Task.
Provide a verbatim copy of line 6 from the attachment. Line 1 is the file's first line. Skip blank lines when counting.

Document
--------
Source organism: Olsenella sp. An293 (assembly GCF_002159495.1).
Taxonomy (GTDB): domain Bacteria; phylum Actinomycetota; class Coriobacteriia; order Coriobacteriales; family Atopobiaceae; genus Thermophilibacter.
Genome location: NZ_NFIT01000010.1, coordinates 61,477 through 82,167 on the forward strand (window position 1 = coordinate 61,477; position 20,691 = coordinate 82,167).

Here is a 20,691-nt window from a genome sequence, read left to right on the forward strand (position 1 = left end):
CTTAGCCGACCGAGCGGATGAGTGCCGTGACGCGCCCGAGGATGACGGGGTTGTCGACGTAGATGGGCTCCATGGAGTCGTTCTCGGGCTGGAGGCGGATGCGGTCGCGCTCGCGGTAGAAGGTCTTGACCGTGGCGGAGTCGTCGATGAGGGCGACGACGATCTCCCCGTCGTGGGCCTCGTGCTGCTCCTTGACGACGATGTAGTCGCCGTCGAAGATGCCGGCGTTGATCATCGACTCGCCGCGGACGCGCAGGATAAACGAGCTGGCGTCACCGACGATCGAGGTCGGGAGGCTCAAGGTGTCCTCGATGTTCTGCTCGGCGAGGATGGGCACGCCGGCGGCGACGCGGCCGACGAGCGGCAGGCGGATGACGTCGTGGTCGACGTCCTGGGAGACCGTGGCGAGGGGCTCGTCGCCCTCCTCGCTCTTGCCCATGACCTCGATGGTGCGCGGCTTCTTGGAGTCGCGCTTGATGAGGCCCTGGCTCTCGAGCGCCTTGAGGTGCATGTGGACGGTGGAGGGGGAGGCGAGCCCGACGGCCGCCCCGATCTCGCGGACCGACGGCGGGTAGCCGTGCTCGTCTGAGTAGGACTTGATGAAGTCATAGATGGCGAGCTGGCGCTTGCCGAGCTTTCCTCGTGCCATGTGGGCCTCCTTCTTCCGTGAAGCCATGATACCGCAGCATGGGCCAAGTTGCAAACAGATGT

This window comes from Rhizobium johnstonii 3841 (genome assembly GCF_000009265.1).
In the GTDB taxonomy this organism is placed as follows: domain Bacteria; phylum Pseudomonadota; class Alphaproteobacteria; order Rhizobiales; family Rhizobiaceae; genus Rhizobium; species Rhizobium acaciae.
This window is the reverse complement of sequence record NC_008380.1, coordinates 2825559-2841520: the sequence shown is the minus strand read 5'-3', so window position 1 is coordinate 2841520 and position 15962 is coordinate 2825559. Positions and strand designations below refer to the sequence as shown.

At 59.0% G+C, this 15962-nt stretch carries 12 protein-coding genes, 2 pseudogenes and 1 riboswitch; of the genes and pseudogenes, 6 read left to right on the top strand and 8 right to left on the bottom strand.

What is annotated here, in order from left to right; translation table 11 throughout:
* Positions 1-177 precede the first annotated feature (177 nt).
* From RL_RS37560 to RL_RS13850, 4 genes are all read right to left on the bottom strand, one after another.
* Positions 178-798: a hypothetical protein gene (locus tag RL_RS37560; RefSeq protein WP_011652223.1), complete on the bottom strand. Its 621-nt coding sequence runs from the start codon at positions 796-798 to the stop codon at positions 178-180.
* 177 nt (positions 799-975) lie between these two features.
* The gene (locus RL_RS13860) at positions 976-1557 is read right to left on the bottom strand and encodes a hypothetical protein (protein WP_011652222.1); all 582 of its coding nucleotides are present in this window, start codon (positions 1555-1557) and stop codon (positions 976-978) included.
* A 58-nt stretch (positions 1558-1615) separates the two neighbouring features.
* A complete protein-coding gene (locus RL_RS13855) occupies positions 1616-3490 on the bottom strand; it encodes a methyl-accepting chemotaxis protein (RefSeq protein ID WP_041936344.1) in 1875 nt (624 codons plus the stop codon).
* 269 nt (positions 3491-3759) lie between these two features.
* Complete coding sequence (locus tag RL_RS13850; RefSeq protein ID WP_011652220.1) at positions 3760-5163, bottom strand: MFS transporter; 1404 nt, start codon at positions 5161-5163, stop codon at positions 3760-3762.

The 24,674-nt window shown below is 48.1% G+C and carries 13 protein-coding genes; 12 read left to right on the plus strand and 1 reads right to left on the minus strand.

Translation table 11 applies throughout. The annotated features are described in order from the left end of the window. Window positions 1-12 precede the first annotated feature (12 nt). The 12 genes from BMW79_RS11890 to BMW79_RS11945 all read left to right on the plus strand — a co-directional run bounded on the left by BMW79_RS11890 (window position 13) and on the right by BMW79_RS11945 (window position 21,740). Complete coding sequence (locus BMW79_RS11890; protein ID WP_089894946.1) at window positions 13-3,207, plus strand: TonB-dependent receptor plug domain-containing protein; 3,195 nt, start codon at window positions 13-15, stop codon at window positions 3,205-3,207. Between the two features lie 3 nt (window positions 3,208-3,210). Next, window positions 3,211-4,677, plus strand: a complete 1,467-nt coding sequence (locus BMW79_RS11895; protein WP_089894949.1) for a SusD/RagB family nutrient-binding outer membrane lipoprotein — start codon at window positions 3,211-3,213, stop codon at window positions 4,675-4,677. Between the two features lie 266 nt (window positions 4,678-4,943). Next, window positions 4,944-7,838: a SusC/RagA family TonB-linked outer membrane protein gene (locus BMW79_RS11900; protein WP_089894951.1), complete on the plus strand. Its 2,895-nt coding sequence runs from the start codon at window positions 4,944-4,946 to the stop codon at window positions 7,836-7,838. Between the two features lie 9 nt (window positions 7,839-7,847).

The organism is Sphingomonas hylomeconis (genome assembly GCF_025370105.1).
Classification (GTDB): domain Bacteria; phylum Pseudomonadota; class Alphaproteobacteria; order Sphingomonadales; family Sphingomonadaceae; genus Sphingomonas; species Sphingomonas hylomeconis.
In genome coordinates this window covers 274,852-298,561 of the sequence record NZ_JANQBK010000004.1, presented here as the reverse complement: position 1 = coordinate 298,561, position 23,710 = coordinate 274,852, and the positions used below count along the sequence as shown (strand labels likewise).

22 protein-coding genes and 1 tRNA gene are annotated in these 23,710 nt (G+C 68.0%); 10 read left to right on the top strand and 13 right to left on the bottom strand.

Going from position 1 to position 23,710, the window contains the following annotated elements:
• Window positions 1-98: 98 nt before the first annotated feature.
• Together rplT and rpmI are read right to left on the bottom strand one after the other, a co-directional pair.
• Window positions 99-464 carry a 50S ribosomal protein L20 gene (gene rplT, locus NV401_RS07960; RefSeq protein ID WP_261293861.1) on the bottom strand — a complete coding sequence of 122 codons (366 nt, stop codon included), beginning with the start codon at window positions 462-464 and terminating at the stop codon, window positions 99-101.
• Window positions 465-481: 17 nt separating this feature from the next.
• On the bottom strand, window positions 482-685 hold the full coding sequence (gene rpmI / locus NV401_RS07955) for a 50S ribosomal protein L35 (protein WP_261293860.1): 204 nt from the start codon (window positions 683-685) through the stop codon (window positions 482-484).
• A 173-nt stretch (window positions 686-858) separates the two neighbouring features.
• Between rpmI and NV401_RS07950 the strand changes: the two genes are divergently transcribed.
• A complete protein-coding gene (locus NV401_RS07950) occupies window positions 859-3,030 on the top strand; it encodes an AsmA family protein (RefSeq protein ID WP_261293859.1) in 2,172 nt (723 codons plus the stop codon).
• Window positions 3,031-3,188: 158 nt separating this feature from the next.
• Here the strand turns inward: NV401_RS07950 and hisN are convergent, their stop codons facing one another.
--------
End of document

This window comes from Rhizobium johnstonii 3841 (genome assembly GCF_000009265.1).